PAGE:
Bush Administration Releases Details of Long-Term Health Care Information Technology Strategy
As expected, HHS Secretary Tommy Thompson on Wednesday presented a report outlining the Bush administration's long-term health care information technology strategy that he said will "provide a quantum leap in patient power, doctor power and effective health care," the Minneapolis Star Tribune reports (Phelps, Minneapolis Star Tribune 7/22). The plan will establish a nationwide system of electronic medical records and encourage health care providers to invest in information technology, possibly through government incentives such as regional contracts, grants and low-interest loans (Reuters/Boston Globe, 7/22).
Thompson presented the report -- titled "The Decade of Health Information Technology" and prepared by recently appointed National Coordinator for Health Information Technology David Brailer -- at a government-sponsored conference attended by more than 1,000 health IT professionals. President Bush in May proposed establishing a national EMR system within the next decade.
Thompson at a recent HHS health IT summit said that establishing an EMR system could save the United States at least $140 billion each year. In May, Thompson announced the creation of the Office of the National Coordinator for Health Information Technology as part of Bush's proposal to establish the national EMR system. Bush had issued an executive order to create such an office within HHS. The office coordinates and evaluates current and future department IT efforts and will establish technical standards to allow physicians and hospitals to share EMRs and ensure patient privacy.
Bush has said that Brailer will establish the technical standards by the end of the year (California Healthline, 7/21). Sen. Judd Gregg (R-N.H.), chair of the Health, Education, Labor and Pensions Committee, said he plans to introduce a bill on Thursday that will follow up on the HHS report (Rovner, CongressDaily, 7/21).
The Bush administration set aside $50 million for EMR projects in 2004 and included $100 million for such projects in its 2005 budget (California Healthline, 7/21). According to Brailer, the report was prepared to describe goals for health providers and start a dialogue on health IT between the private and public sectors (CongressDaily, 7/21). The report also noted the importance of establishing safety and privacy standards.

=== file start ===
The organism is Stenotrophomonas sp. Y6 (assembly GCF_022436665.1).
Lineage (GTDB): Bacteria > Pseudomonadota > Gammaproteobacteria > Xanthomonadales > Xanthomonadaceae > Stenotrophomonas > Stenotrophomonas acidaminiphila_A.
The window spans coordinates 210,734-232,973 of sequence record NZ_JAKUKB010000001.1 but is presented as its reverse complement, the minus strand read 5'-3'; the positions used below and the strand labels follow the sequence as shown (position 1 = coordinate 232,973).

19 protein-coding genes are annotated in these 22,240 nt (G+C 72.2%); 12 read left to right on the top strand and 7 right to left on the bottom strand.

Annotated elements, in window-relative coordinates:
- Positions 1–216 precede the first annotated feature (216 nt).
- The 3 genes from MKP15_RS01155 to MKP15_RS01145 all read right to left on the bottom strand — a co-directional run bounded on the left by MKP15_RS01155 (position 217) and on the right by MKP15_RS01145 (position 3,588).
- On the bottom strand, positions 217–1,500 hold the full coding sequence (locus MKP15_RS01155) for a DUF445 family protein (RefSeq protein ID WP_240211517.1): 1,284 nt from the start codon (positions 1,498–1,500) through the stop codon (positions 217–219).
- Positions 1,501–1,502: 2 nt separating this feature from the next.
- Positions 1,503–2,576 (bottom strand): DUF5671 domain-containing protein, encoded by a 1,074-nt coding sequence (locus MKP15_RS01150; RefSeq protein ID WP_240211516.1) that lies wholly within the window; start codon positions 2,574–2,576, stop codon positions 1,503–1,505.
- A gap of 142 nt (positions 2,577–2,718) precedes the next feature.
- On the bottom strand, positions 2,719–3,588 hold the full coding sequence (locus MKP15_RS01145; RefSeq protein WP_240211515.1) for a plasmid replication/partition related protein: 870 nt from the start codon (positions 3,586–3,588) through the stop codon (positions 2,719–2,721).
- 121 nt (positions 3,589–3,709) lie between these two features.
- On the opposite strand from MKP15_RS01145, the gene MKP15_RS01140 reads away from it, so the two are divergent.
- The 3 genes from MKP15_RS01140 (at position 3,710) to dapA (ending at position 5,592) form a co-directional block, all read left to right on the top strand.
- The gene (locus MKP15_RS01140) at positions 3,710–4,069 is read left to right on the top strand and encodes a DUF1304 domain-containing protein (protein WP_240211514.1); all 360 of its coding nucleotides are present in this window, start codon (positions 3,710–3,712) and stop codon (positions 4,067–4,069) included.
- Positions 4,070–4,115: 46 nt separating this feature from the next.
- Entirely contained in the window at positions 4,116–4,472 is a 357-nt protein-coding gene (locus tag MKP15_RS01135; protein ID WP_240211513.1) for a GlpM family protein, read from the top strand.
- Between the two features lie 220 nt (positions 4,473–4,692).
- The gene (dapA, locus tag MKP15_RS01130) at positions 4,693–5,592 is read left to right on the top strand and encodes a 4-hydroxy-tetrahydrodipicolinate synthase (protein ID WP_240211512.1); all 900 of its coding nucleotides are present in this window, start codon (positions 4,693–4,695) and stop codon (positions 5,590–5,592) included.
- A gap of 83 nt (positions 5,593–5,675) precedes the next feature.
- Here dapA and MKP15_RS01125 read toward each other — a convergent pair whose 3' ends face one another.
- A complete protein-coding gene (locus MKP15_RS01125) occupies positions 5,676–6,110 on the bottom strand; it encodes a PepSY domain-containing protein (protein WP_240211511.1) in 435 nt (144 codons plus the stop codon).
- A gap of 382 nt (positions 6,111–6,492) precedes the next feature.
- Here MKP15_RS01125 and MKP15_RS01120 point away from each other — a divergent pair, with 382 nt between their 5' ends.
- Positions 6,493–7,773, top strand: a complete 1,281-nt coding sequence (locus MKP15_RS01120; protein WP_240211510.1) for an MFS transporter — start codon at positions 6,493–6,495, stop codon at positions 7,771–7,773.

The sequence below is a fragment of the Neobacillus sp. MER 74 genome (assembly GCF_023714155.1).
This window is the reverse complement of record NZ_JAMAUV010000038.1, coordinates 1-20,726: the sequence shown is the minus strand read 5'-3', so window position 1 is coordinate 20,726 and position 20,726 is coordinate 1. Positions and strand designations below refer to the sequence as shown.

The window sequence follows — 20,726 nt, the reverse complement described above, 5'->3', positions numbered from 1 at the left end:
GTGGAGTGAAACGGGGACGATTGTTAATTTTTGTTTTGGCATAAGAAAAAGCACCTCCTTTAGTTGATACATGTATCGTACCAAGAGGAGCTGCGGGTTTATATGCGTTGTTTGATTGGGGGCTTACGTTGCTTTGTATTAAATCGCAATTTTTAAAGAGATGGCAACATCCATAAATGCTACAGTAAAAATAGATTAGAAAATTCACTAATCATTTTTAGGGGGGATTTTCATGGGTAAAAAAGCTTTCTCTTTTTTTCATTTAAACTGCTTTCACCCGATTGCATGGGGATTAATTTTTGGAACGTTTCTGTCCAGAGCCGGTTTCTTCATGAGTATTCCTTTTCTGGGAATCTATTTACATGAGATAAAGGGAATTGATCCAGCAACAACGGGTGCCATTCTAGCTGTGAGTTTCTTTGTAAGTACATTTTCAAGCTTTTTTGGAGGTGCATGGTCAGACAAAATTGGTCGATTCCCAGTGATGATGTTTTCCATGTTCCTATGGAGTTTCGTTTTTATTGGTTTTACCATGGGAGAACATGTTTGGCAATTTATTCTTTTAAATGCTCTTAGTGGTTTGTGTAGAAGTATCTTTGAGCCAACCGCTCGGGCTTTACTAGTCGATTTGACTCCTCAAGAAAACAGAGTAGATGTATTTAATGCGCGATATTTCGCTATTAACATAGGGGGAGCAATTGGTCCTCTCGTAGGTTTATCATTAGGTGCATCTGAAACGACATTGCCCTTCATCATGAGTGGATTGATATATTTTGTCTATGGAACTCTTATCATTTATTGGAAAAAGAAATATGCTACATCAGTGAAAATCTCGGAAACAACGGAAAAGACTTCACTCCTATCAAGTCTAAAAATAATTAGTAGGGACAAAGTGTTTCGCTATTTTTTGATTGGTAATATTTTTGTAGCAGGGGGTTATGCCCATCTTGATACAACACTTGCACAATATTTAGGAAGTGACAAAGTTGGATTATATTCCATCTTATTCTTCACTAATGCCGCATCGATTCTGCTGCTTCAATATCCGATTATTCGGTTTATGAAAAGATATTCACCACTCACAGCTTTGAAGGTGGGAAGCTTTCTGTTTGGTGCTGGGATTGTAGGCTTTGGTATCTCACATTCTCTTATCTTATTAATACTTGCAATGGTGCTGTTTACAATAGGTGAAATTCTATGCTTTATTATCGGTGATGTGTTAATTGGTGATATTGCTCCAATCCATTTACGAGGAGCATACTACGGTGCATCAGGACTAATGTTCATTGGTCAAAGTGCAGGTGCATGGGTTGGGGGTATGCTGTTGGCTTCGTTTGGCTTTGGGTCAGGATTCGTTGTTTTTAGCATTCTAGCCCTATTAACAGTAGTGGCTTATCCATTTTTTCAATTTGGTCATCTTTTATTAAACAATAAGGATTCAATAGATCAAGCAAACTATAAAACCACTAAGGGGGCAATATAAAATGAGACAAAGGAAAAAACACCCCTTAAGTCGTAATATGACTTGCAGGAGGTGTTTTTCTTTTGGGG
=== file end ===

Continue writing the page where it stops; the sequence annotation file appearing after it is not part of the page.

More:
According to the report, the government plans to form a Health Information Technology Leadership Panel of industry officials and health care experts to explore the costs and benefits of health care IT and ways for the government to accelerate adoption -- 13% of hospitals and 14% to 28% of doctors' offices currently have an EMR system in place. EMR systems can cost doctors about $10,000 annually, and installing an EMR system in a large hospital can cost about $20 million (California Healthline, 7/21).
While CMS plans to press doctors to begin writing more prescriptions electronically, the practice will remain optional, CMS Administrator Mark McClellan said. "Promoting the adoption of e-prescribing is an essential step toward improving the safety and quality of health care," McClellan said (Reuters/Boston Globe, 7/22). He added that CMS later this year will release regulations to implement standards for e-prescribing (CongressDaily, 7/21).
The Bush administration is also planning to fund a variety of pilot projects that will encourage technological transparency and advancements. The report listed nine communities that have been awarded a total of $2 million to begin pilot projects through an agreement between the government and the Foundation for eHealth Initiative. The federal government is expected to award an additional $60 million in grants by the end of the year, USA Today reports (USA Today, 7/22).
The "first step" in advancing health IT is CMS' introduction of an online portal for Medicare patients to access billing information online, Reuters/Globe reports (Reuters/Boston Globe, 7/22). The portal, set to be launched in the fall, will allow Medicare recipients to locate information on their medical claims, dates and procedures. The program will eventually also include individualized information about preventive care options for each patient.
CMS already tracks health records through billing codes, but Thompson has said that the portal will translate the information into "language you're going to be able to understand" (California Healthline, 7/22).
According to Thompson, "This plan sorts out the myriad of issues involved in achieving the benefits of health information technology, and it lays out a coherent direction for reaching our goals" (Reuters/Boston Globe, 7/22). Thompson added, "It's time for health care to catch up" (USA Today, 7/22).
The American Medical Association said it supports the plan, which has already "spawned a small industry of companies" interested in offering EMR systems, Reuters/Globe reports (Reuters/Boston Globe, 7/22). George Isham, chief medical officer for Minnesota-based HealthPartners said the plan "certainly is needed," although he noted that the 10-year time frame is "awfully ambitious." Isham added that the plan will be expensive and labor-intensive, but "[t]his is all very exciting" (Minneapolis Star Tribune, 7/22).